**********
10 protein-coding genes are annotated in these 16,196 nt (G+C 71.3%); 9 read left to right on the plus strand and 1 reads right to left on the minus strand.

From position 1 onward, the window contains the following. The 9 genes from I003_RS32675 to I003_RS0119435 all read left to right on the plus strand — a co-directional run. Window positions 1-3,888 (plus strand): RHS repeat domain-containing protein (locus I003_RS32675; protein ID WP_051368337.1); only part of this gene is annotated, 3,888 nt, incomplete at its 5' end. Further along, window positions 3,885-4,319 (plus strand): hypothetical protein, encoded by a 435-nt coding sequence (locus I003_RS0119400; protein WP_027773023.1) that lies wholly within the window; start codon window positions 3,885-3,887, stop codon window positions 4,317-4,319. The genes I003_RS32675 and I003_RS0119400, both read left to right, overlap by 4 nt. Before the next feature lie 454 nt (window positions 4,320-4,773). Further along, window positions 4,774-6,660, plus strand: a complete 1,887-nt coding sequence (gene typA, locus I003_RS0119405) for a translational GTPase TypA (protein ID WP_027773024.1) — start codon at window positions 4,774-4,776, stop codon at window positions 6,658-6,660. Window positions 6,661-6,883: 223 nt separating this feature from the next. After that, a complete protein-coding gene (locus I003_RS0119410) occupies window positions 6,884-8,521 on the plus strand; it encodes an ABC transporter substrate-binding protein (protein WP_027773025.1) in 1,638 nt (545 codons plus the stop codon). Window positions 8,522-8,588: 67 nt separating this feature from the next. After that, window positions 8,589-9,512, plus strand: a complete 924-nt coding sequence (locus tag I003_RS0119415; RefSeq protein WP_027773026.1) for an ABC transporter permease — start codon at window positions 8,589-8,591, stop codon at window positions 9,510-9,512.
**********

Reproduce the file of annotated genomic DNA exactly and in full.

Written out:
10 protein-coding genes are annotated in these 16,196 nt (G+C 71.3%); 9 read left to right on the plus strand and 1 reads right to left on the minus strand.

From position 1 onward, the window contains the following. The 9 genes from I003_RS32675 to I003_RS0119435 all read left to right on the plus strand — a co-directional run. Window positions 1-3,888 (plus strand): RHS repeat domain-containing protein (locus I003_RS32675; protein ID WP_051368337.1); only part of this gene is annotated, 3,888 nt, incomplete at its 5' end. Further along, window positions 3,885-4,319 (plus strand): hypothetical protein, encoded by a 435-nt coding sequence (locus I003_RS0119400; protein WP_027773023.1) that lies wholly within the window; start codon window positions 3,885-3,887, stop codon window positions 4,317-4,319. The genes I003_RS32675 and I003_RS0119400, both read left to right, overlap by 4 nt. Before the next feature lie 454 nt (window positions 4,320-4,773). Further along, window positions 4,774-6,660, plus strand: a complete 1,887-nt coding sequence (gene typA, locus I003_RS0119405) for a translational GTPase TypA (protein ID WP_027773024.1) — start codon at window positions 4,774-4,776, stop codon at window positions 6,658-6,660. Window positions 6,661-6,883: 223 nt separating this feature from the next. After that, a complete protein-coding gene (locus I003_RS0119410) occupies window positions 6,884-8,521 on the plus strand; it encodes an ABC transporter substrate-binding protein (protein WP_027773025.1) in 1,638 nt (545 codons plus the stop codon). Window positions 8,522-8,588: 67 nt separating this feature from the next. After that, window positions 8,589-9,512, plus strand: a complete 924-nt coding sequence (locus tag I003_RS0119415; RefSeq protein WP_027773026.1) for an ABC transporter permease — start codon at window positions 8,589-8,591, stop codon at window positions 9,510-9,512.